Collaborating on the Lithium Innovations for Future Electric vehicles (LIFE) project with lead partner OXIS Energy, we supported the development of next generation batteries with the capability to extend electric vehicles’ mileage range.

We collaborated on the Lithium Innovations for Future Electric vehicles (LIFE) project with lead-partner OXIS Energy

We also collaborated on a solid-state lithium battery project, again as part of the Government’s Faraday Challenge initiative, to deliver ultra-fast battery charging for electric vehicles.

The PowerDrive Line project aims to develop new solid-state battery cells to charge plug-in hybrid electric vehicles and battery electric vehicles.

At the end of 2018, we announced our participation on a project to cut plastic pollution, which involves driving forward the development of food packaging that is less damaging to the environment. Working alongside industry partners, we have used our polymer chemistry research and materials processing and characterisation capability to support the development of alternatives to commonly used fossil-based polymers, which cannot be consumed by nature and have resulted in the continued pollution of land and seas when leaked to the natural environment.

Our commitment to the workers of tomorrow was reflected in 2018, with our apprentices playing a significant role in driving forward the national skills agenda. 

The achievements of Joe Henderson and Michael Stokes were championed in the Technicians Make It Happen campaign, as part of Newcastle’s Great Exhibition of the North.

We also strengthened our commitment to the next generation by joining an employer-members organisation focused on lowering youth unemployment and increasing skills across the UK. We are now part of The 5% Club, which aims to drive up recruitment of apprentices, sponsored students and graduates by creating earn and learn’ training opportunities.

Joe Henderson and Michael Stokes were championed in the Technicians Make It Happen campaign, while Jenny Pitt picked up an EEF award

Members of the club aspire to have 5% of their workforce in formalised training within five years. However, we are already above the benchmark, with 8% of staff in such schemes.

This was further built upon when our talented apprentice Jenny Pitt took gold in the Business Apprentice Award at the EEF Future Manufacturing Awards. Jenny, who works as a Learning and Development apprentice, beat competition from across the region after impressing judges with her commitment, ambition and drive to pursue a career in Human Resources within the process and manufacturing industry.

Our valuable contribution to next generation manufacturing was emphasised in July when the Government confirmed a £107m funding package.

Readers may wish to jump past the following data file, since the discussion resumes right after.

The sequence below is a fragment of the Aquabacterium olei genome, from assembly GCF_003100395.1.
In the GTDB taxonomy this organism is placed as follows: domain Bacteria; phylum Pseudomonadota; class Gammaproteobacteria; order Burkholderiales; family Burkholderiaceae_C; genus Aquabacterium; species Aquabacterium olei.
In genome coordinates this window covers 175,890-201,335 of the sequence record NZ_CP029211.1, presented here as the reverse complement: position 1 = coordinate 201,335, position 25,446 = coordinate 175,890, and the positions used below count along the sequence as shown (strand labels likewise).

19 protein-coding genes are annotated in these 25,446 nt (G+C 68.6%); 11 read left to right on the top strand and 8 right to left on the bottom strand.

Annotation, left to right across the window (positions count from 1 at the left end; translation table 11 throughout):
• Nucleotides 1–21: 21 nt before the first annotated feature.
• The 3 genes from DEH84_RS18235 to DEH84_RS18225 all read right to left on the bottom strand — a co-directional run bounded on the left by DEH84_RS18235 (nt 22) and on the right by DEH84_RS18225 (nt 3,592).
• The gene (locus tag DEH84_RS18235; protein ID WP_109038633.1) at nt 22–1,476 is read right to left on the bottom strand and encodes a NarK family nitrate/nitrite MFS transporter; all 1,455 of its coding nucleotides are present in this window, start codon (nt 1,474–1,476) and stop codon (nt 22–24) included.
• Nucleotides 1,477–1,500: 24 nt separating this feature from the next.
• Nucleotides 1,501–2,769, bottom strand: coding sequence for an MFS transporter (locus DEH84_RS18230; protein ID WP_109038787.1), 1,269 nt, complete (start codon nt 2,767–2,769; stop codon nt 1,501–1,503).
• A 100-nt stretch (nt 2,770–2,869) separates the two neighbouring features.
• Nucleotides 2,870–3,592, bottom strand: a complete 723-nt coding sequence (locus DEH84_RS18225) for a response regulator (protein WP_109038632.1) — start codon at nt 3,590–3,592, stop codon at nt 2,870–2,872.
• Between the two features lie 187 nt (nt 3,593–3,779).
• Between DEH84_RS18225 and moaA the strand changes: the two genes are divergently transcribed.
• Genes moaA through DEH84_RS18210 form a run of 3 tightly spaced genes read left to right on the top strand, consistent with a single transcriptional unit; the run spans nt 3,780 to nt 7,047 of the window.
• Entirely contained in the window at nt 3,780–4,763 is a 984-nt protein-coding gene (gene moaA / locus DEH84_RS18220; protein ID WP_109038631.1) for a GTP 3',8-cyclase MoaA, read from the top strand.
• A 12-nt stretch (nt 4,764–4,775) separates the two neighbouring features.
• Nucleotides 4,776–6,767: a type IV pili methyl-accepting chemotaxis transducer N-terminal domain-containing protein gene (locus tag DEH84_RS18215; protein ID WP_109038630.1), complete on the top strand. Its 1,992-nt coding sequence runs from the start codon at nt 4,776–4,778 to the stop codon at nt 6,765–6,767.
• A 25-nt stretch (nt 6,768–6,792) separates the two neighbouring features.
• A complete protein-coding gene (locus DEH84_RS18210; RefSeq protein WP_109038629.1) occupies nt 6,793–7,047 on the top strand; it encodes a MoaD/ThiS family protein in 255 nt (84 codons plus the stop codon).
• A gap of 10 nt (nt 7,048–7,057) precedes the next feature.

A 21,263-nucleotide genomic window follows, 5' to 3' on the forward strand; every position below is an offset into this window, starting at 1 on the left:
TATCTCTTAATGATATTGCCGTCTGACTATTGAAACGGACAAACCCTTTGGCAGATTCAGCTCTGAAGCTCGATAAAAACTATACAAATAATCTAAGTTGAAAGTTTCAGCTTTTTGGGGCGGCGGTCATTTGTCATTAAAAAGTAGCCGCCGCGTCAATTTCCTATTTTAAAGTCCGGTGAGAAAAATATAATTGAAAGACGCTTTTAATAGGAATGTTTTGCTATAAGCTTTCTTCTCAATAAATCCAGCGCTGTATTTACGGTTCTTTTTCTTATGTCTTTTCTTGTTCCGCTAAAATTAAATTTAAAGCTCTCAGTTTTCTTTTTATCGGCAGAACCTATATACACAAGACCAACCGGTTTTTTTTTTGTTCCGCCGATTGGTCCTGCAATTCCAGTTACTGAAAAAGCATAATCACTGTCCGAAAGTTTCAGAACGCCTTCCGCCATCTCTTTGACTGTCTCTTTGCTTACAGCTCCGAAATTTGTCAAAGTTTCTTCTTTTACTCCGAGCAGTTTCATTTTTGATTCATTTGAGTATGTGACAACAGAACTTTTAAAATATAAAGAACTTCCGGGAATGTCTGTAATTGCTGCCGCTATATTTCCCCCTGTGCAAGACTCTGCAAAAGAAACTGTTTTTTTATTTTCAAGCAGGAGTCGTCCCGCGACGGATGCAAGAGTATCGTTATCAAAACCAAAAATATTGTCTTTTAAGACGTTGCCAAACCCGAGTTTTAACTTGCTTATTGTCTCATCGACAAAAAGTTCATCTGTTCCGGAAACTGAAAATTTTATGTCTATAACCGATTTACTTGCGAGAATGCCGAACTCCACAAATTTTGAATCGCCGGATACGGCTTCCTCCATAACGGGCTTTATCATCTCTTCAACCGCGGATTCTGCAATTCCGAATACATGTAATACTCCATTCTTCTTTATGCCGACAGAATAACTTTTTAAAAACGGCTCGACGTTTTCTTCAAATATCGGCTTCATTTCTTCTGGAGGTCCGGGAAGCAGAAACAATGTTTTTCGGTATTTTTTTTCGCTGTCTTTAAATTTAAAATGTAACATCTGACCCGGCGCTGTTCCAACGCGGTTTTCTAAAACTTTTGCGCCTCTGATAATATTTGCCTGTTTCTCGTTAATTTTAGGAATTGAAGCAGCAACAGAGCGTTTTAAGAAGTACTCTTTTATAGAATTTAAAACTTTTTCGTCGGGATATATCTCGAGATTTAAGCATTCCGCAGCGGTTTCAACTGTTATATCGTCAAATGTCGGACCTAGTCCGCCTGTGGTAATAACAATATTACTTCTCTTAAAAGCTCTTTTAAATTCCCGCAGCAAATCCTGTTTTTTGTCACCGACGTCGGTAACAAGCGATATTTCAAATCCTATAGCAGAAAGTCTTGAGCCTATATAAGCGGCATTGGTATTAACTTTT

The commitment, announced during a Cabinet visit to the North-East, covers a five-year period and will deliver fresh impetus to our extensive track-record of helping industry bridge the gap between innovation and commercialisation.

The £107m funding will be delivered as part of the High Value Manufacturing Catapult programme

The funding boost, part of a wider £1bn pot, will be delivered as part of the High Value Manufacturing Catapult programme, which stimulates and supports the commercial application of new technologies through the development of innovative processes.

As the process manufacturing partner of the High Value Manufacturing Catapult network, we will use the money to maintain our strong track-record in supporting partners across markets such as healthcare, electronics, energy, aerospace, chemical processing, food and agriculture, transport and construction.

Our important role in translating new ideas into commercialisation and improving existing products and processes was highlighted during a visit from Tees Valley Mayor Ben Houchen.

Mr Houchen toured our facilities at Wilton, Redcar, where he learned about our successful track-record in bioprocessing and biotechnology, as well as our expertise in the biologics, formulation and printed electronics sectors.

He was also keen to find out more about our work with California-based operator Calysta to tackle global sustainability challenges.

Later in the year, we played a key role in a film for the Chemical Industries Association (CIA) Annual Dinner, in London. A vehicle to champion the fantastic work carried out in the sector over the last 12 months, organisers used the film, created by ITN Productions, to highlight CPI as an exemplar organisation for innovation in the UK.

Tees Valley Mayor Ben Houchen learned about our bioprocessing and biotechnology expertise during a tour of the Wilton Centre, Redcar

However, it wasn’t the first time the CIA had extolled our abilities. In June, judges named us as their Chemical Industry Service Provider of the Year at a ceremony in Newcastle. The honour recognised our support for organisations across development, proof of concept and commercialisation of products and processes. 

We were also a finalist in the Skills category, for our approach to workforce development, which has helped a large number of employees strengthen their careers.

We were named Chemical Industry Service Provider of the Year at the Chemical Industries Association Awards, in Newcastle

Elsewhere, our partners were celebrating awards recognition of their own.

Stream Bio Limited, which develops and manufactures a range of revolutionary bioimaging molecular probes, was presented with an Institute of Physics Business Start-Up Award. Bestowed in acknowledgement of Stream Bio’s novel conjugated polymer nanoparticles (CPN™) technology, notably the company’s implementation of physics into CPN™, the firm was also praised for its entrepreneurship and excellence in innovation.

We have worked closely with Stream Bio to bring its technology to commercialisation, with our formulation facilities and biologics expertise assisting with scale-up and development and proof of concept data activities, respectively.

Graphene Composites (GC), a nanotech company known for developing life-saving ballistic armour with our support, was also shortlisted as a finalist in the Innovation in Materials category at the Composites UK Industry Awards 2018. The firm’s GC Shield™ — which combines graphene with aerogel — is extremely lightweight and resilient, with its armour capable of withstanding a .357 Magnum bullet. GC has collaborated with us to ensure the most effective route from initial designs through to the production of working prototypes.

Reassured by our capabilities and industry expertise, GC signed a co-development agreement in 2016, with initial work starting thanks to funding from our European Regional Development Fund programme.